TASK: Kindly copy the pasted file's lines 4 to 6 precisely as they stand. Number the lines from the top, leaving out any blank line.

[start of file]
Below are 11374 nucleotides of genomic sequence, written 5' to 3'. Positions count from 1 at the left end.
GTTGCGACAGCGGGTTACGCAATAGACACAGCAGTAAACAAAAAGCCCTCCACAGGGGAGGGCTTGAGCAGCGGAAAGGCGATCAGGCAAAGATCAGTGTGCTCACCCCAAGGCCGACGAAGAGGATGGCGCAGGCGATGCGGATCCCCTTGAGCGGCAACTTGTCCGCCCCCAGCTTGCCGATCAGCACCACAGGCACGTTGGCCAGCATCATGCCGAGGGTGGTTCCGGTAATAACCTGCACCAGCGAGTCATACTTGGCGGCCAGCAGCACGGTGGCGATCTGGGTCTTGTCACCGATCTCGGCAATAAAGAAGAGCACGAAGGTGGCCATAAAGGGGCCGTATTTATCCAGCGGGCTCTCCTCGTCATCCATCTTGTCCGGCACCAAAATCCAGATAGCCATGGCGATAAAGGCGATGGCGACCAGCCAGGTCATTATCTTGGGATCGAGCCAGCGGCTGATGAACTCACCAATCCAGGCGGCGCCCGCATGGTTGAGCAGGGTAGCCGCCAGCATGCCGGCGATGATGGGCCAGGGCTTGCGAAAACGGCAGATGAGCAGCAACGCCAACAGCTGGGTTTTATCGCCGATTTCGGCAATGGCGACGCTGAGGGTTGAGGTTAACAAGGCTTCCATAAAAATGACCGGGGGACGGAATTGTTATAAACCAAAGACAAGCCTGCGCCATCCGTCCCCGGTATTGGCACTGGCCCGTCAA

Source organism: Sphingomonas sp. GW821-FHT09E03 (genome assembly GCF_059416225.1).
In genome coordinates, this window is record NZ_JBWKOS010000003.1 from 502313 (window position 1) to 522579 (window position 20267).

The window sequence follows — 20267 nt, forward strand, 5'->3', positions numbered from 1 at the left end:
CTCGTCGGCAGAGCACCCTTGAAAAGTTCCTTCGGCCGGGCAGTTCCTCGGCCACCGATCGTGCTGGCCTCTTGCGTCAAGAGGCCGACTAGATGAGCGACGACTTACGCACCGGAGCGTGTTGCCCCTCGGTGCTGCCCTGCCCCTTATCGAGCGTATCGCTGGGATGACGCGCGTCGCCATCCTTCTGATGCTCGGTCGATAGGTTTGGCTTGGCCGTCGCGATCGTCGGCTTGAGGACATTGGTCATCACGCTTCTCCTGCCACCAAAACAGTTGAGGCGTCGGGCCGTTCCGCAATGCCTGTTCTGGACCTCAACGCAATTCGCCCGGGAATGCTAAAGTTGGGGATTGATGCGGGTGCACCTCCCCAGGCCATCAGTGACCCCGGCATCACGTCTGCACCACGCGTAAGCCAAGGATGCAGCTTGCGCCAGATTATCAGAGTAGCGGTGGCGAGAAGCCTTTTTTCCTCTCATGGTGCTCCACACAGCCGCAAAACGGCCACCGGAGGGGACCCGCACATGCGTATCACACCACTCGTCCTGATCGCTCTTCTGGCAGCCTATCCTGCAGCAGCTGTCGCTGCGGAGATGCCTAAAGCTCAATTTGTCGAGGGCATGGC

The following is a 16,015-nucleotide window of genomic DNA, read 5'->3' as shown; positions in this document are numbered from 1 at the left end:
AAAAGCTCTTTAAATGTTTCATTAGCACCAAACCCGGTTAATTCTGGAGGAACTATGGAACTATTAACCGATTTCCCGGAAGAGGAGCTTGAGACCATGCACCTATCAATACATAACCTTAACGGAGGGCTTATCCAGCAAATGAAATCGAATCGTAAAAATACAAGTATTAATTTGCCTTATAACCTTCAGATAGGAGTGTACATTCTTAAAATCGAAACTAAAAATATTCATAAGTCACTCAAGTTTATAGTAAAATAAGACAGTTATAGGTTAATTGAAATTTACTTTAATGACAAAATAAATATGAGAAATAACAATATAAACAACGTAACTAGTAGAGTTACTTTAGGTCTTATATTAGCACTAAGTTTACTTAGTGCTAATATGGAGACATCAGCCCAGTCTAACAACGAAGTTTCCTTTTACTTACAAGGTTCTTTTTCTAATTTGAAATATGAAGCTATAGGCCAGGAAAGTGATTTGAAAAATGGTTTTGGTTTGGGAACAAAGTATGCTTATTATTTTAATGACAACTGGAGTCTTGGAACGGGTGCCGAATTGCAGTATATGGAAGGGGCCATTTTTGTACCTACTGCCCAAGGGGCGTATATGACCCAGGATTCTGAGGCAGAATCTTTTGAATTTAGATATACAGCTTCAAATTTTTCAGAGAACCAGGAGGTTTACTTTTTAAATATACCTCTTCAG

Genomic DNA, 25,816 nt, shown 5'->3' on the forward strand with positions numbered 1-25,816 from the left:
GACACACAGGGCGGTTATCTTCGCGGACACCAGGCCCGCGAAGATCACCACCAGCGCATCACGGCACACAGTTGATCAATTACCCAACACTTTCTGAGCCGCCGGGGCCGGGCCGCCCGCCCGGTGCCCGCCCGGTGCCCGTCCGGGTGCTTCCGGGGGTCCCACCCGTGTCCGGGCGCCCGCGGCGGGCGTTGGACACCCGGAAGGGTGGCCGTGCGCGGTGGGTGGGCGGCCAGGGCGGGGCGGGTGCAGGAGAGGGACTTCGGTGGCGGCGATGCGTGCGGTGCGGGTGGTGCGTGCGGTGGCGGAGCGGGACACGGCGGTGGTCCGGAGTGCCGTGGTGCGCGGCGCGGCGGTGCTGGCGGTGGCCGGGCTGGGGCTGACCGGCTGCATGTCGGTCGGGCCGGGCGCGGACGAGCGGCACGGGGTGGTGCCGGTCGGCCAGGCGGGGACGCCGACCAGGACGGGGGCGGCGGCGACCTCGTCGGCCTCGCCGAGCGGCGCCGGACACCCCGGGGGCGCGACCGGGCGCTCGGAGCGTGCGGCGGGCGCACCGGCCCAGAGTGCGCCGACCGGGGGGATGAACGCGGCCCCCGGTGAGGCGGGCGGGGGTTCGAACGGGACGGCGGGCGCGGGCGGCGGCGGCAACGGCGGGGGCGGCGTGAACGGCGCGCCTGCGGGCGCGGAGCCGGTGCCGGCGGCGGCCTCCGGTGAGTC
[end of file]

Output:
In genome coordinates, this window is record NZ_JBWKOS010000003.1 from 502313 (window position 1) to 522579 (window position 20267).

The window sequence follows — 20267 nt, forward strand, 5'->3', positions numbered from 1 at the left end:
CTCGTCGGCAGAGCACCCTTGAAAAGTTCCTTCGGCCGGGCAGTTCCTCGGCCACCGATCGTGCTGGCCTCTTGCGTCAAGAGGCCGACTAGATGAGCGACGACTTACGCACCGGAGCGTGTTGCCCCTCGGTGCTGCCCTGCCCCTTATCGAGCGTATCGCTGGGATGACGCGCGTCGCCATCCTTCTGATGCTCGGTCGATAGGTTTGGCTTGGCCGTCGCGATCGTCGGCTTGAGGACATTGGTCATCACGCTTCTCCTGCCACCAAAACAGTTGAGGCGTCGGGCCGTTCCGCAATGCCTGTTCTGGACCTCAACGCAATTCGCCCGGGAATGCTAAAGTTGGGGATTGATGCGGGTGCACCTCCCCAGGCCATCAGTGACCCCGGCATCACGTCTGCACCACGCGTAAGCCAAGGATGCAGCTTGCGCCAGATTATCAGAGTAGCGGTGGCGAGAAGCCTTTTTTCCTCTCATGGTGCTCCACACAGCCGCAAAACGGCCACCGGAGGGGACCCGCACATGCGTATCACACCACTCGTCCTGATCGCTCTTCTGGCAGCCTATCCTGCAGCAGCTGTCGCTGCGGAGATGCCTAAAGCTCAATTTGTCGAGGGCATGGC